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Lettuce

UK Garden Centre - Information about Lettuce

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On the average plot its cultivation is simple – a row or two in spring and again in early summer, thinning when the seedlings are obviously overcrowded and cutting when the heads are mature. Unfortunately, treating our favourite salad crop so casually often leads to disappointment. Pests and diseases take their toll and the survivors all mature at the same time – the gap between peak condition and starting to run to seed in only a week. Buy a packet of mixed seed containing varieties which mature at different times in order to avoid a sudden glut, or preferably sow seed in very short rows at fortnightly intervals to ensure a regular succession. Another cause of disappointment is bolting before maturity – the usual cause is transplanting at the wrong time or in the wrong way but there are other causes. Finally, even with well-formed heads there is a risk of the leaves being tough and leathery – the usual reason is failure to grow the crop quickly enough. You must ensure adequate humus and moisture in the soil. So lettuces are not quite as easy as some books claim, but if you pick the right varieties, follow the instructions and invest in a few cloches you can enjoy them fresh from the garden nearly all year round.

Types
Cos; Cabbage: Butterhead; Cabbage: Crisphead; Loose-leaf.

Seed facts
Expected germination time: 6-12 days
Approximate number per ounce: 20,000
Expected yield from a 10ft row: 10-20 heads
Life expectancy of stored seed: 3 years.
Approximate time between sowing and cutting: 8-14 weeks (Cabbage and Cos varieties); 6-8 weeks (Loose-leaf varieties)
Ease of cultivation: Not difficult if you sow properly and water regularly. Spring lettuce is not easy.

Soil facts
· Three basic needs have to be satisfied to obtain good lettuces. The soil must contain adequate organic matter, it must not be acid and it must be kept moist throughout the life of the crop.
· For summer lettuce choose a sunny or lightly shaded site. Dig the soil and incorporate compost in autumn or early winter. Shortly before sowing time rake the surface to produce a fine tilth and apply a general fertilizer. Apply Bromophos if soil pests have been a problem in the past.
· Spring lettuce can be grown in a sunny spot outdoors in mild areas without glass protection, but it will not succeed in poorly drained or exposed sites.

Seed sowing
· Sow very thinly ½ in (1cm) deep in rows that are 12in (30in) apart. Cover with soil.
· To grow lettuce for transplanting, sow 2 seeds in a small peat pot. Remove weaker seedling after germination – harden off before transplanting.

Calendar
For a Summer/Autumn Crop:
Sow outdoors in late March-late July for cutting in June-October. For an earlier crop (mid May – early June) sow under glass in early February and plant out in early March under cloches.

For an Early Winter Crop:
Sow a mildew-resistant variety such as Avondefiance or Avoncrisp outdoors in early August. Cover with cloches in late September – close ends with panes of glass. The crop well be ready for cutting in November or December.

For a Midwinter Crop:
Heated glass (minimum 45°F (7°C) in winter) is necessary. Sow seed under glass in September or October – plant out as soon as the seedlings are large enough to handle. The lettuce will be ready for cutting in January-early March. Grow a forcing variety such as Kloek or Dandie.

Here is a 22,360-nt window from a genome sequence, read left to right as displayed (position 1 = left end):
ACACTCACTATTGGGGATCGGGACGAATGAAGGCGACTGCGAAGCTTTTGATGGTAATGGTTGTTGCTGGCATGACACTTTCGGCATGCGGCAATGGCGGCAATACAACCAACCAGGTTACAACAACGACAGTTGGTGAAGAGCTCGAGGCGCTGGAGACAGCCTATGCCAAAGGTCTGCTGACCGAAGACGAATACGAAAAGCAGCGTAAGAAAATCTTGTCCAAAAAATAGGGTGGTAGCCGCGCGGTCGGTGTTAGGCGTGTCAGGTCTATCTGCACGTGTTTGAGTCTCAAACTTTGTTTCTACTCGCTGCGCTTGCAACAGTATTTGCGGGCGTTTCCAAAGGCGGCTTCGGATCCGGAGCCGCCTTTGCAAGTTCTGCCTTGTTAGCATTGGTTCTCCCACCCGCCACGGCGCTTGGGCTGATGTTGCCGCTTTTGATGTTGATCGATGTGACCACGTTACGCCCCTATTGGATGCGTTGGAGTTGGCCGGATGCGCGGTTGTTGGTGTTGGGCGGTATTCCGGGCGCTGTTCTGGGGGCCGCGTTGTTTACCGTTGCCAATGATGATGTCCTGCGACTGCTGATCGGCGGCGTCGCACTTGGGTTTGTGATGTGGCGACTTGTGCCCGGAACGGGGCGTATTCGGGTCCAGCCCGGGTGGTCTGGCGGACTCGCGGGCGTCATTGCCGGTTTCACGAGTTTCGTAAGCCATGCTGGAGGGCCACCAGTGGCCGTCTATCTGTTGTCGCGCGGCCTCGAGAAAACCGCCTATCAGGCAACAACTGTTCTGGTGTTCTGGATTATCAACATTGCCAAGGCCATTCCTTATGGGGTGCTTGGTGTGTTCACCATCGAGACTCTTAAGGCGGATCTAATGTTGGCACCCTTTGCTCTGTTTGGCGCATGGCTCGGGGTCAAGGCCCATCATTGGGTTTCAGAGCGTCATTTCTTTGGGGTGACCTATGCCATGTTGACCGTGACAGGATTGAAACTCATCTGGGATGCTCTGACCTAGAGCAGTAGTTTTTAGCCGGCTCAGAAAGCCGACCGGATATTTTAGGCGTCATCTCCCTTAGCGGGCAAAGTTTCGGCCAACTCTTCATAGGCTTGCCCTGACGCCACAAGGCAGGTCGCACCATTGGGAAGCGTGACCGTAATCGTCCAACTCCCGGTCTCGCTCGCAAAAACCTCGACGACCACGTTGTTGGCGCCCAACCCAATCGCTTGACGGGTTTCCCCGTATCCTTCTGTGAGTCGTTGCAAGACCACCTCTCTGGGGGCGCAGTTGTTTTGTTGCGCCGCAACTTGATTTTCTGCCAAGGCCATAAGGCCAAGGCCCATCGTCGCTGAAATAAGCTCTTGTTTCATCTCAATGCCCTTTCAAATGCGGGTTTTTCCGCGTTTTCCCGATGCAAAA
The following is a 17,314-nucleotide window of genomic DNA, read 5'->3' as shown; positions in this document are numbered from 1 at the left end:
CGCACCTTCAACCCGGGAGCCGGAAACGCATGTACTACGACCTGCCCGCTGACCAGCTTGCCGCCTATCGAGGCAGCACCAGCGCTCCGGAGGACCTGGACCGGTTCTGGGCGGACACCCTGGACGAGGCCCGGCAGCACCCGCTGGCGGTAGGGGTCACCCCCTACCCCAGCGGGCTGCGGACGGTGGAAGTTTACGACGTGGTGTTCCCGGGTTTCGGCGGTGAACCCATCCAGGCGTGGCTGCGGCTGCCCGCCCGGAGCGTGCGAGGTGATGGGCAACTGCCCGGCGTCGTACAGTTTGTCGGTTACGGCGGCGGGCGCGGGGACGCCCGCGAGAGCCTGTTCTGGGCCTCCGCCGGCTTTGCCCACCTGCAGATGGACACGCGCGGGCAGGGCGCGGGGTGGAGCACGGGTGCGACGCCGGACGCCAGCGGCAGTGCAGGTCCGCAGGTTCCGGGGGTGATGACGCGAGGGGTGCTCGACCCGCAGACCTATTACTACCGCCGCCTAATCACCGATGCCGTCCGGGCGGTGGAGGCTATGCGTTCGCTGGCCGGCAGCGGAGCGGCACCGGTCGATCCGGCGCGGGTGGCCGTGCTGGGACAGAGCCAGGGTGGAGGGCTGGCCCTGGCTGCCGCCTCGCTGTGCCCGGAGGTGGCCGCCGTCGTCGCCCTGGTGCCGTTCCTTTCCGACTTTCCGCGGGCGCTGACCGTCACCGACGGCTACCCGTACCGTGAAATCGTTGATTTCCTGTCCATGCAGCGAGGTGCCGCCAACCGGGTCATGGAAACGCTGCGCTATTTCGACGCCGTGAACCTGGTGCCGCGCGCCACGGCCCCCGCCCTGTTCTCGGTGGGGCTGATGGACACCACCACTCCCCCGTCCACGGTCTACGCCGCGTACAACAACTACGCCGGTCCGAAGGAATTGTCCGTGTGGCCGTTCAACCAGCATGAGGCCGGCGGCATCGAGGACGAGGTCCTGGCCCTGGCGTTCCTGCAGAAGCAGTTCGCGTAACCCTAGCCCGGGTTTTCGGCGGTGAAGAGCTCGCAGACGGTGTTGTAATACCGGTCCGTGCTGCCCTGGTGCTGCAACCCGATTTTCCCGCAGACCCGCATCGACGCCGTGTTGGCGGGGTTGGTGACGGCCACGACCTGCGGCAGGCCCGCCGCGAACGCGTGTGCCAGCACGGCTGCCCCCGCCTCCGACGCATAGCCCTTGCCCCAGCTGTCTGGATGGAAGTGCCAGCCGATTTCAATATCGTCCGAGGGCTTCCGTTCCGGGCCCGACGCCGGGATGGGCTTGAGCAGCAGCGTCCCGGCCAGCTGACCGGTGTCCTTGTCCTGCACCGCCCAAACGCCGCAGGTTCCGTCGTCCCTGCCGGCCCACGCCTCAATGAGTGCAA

For a Spring Crop:
If you live in a mild part of the country, sow a winter-hardy variety such as Valdor or Winter Density outdoors in late August-early September. Thin to 3in (7cm) apart in October – complete thinnings to 12in (30cm) spacing in early spring. The crop will be ready in May. For less favoured areas sow in mid October under cloches – harvest in April. Use a winter-hardy or a forcing variety.

Looking after the crop
· Thin the seedlings as soon as the first true leaves appear – avoid overcrowding at all costs. Water the day before thinning. Continue thinning at intervals until the plants are 12in (30cm) apart (9in (23cm) ‘Tom Thumb’ and ‘Little Gem’, 6in (15cm) ‘Salad Bowl’).
· You can try transplanting thinnings in spring or you can plant shop-bought seedlings – do not bury the lower leaves. Lettuces hate to be moved – sow seed whenever you can where the crop is to grow and mature.
· Put down slug Pellets and protect seedlings from birds. Hoe regularly. Keep unprotected plants watered, but the soil under glass should be kept on the dry side. Ventilate glass-grown lettuce whenever possible.
· Always water in the morning or midday – watering in the evening will increase the chance of disease.
· Greenfly can render the crop unusable – spray with Crop Saver. If grey mould strikes, treat with carbendazim or Hexyl.

Harvesting
· Lettuce is ready for cutting as soon as a firm heart has formed. Test by pressing the top of the plant gently with the back of the hand – squeezing the heart will damage the tissues.
· If left after this stage the heart will begin to grow upwards, a sign that it is getting ready to bolt. You must then cut immediately for kitchen use or throw it away.
· It is traditional to cut in the morning when the heads have dew on them. Pull up the whole plant and cut off the root and lower leaves. Put the unwanted plant material on the compost heap.

Varieties
Cos varieties
The cos or romaine lettuce is easy to recognise by its upright growth habit and oblong head. The leaves are crisp and the flavour is good. They are generally a little more difficult to grow than the cabbage types and take longer to mature.
Lobjoit’s Green: One of the old favourite – a large, self-folding variety. Deep green and very crisp.
Paris White: Like Lobjoit’s Green, this variety is popular, large, self-folding and crisp. The heart, however, is pale green.
Little Gem: A quick-maturing cos lettuce which is somewhat cabbage-like in appearance. Sow early for a May or June crop – tie the heads loosely with wool. Many experts consider it to be the sweetest lettuce. The heads are small and compact.